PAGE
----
Will report back.
     


  7. mordecai

    mordecai Immoderator

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    I have a probe thermometer and a ribeye steak that I am going to cook tonight to test this out. If an 18° rise is true, than I will pull the steak off the heat once it reaches an internal temp of 112° for medium rare. Once off, should I cover with foil, or just leave it be? Will report back.
    That sounds a little low to me for medium rare?
     


  8. indesertum

    indesertum Senior member

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    130, 135 is about medium rare

    i would also imagine mass of the steak influences how much the core temperature rises



    damn. i really want this book
     


  9. kwilkinson

    kwilkinson Having a Ball

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    Pull it out at 118-120, mm.
     


  10. mm84321

    mm84321 Senior member

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    I will weigh the steak, take it's measurements, and pull at 112° to determine if this 18° business is true. The thermostat will be set at 68° F and all windows will be sealed tight.
    That sounds a little low to me for medium rare?
    130° F is perfect for me.
     


  11. itsstillmatt

    itsstillmatt The Liberator Dubiously Honored

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    Pull it out at 118-120, mm.
    Kyle, why do you hate science?
     


  12. kwilkinson

    kwilkinson Having a Ball

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    Kyle, why do you hate science?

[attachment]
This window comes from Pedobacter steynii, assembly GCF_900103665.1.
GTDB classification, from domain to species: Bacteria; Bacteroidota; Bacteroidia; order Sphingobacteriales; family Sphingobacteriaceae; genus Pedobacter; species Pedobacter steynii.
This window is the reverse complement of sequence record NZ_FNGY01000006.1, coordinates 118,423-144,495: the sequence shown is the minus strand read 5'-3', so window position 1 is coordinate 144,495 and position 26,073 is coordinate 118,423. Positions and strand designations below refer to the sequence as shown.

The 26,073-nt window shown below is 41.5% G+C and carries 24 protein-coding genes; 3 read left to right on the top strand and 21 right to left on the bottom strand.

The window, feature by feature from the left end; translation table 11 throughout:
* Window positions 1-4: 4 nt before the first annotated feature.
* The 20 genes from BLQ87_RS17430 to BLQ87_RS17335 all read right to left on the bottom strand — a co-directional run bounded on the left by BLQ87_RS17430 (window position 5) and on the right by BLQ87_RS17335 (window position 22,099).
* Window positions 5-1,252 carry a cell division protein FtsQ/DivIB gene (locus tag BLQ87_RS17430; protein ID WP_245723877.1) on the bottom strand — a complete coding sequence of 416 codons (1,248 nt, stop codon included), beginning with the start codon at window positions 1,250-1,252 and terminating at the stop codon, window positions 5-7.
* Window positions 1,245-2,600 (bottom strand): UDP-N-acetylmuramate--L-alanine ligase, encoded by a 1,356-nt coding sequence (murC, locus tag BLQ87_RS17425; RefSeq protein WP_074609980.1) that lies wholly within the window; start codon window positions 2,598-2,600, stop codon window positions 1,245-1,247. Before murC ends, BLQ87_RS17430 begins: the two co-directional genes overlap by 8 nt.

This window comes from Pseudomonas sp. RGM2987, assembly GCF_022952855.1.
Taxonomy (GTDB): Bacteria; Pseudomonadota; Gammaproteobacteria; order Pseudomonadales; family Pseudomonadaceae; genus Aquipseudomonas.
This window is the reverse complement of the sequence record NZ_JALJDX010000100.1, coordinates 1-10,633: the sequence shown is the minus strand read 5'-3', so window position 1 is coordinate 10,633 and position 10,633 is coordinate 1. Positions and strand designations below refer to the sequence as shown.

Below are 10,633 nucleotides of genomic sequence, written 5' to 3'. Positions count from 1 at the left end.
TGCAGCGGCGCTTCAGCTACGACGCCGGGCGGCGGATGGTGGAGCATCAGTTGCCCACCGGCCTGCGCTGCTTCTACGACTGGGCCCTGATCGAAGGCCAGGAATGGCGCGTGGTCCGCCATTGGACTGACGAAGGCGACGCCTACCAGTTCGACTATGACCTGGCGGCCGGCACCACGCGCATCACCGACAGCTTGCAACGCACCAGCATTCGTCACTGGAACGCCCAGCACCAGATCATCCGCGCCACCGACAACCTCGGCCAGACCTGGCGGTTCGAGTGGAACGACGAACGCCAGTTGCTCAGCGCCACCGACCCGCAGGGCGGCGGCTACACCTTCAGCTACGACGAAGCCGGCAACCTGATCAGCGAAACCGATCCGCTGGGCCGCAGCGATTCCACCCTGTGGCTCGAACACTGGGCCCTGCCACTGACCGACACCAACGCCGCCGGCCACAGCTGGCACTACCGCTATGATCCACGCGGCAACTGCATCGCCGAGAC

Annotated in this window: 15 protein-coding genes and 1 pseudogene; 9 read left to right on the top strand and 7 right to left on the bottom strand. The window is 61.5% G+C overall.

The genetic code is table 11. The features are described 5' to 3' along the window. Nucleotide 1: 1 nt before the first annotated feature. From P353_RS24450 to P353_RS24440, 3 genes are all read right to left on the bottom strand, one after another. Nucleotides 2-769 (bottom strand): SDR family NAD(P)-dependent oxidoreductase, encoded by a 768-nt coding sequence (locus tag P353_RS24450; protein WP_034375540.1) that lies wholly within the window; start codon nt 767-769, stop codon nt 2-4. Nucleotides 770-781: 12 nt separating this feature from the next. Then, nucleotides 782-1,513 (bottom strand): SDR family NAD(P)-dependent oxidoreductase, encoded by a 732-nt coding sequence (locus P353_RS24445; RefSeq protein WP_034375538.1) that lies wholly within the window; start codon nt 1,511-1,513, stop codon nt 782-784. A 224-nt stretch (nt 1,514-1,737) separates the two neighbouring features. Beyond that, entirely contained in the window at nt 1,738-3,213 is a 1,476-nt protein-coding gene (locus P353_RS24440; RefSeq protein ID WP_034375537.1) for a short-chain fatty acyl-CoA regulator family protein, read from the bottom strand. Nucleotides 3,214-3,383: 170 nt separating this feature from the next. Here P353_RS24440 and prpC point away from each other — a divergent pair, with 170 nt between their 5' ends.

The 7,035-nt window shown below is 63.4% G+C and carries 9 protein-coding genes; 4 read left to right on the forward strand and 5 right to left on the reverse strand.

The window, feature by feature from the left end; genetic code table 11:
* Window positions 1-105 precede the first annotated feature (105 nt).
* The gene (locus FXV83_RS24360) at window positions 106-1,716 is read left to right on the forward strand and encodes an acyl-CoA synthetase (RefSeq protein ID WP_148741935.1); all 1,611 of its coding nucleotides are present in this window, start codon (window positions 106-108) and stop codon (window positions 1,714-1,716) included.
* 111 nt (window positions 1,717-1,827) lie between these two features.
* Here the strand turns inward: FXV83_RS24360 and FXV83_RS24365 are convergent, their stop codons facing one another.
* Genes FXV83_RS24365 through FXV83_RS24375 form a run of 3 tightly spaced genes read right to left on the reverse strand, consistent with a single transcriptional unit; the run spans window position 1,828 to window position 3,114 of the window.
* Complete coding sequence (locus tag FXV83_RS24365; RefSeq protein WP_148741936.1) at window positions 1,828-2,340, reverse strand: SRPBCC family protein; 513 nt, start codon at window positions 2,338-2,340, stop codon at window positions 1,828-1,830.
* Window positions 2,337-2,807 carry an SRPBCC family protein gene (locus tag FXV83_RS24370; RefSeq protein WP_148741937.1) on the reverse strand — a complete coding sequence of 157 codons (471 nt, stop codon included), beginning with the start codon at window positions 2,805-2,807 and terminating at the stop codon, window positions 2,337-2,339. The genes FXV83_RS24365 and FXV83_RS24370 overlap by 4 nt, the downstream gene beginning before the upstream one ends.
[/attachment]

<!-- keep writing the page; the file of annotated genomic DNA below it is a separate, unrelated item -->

I love science.
     


  13. itsstillmatt

    itsstillmatt The Liberator Dubiously Honored

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    thanks. i can see the number being a lot higher for a pan-cooked inch-thick steak than for, say, an oven-cooked rib roast. Still, it seems silly to get too precise with this sort of thing as there are just too many variables. Significant digits and whatnot.
    I agree with this. I don't ever use a thermometer for just that reason, though I have, of course, checked from time to time in my magic kitchen.
     


  14. mm84321

    mm84321 Senior member

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    Matt was right. Pulled the steak out at 114°, let it rest for 12 minutes under foil, and the internal temperature rose to 131° F, for a total carry over of 17°. It was roughly an inch thick before being cooked, seared both sides in a cast iron skillet, then finished it in a 400° oven.
     


  15. itsstillmatt

    itsstillmatt The Liberator Dubiously Honored

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    Matt was right. Pulled the steak out at 114°, let it rest for 12 minutes under foil, and the internal temperature rose to 131° F, for a total carry over of 17°. It was roughly an inch thick before being cooked, seared both sides in a cast iron skillet, then finished it in a 400° oven.
    Was it better than when you would take it out later? I find that more resting time is always better.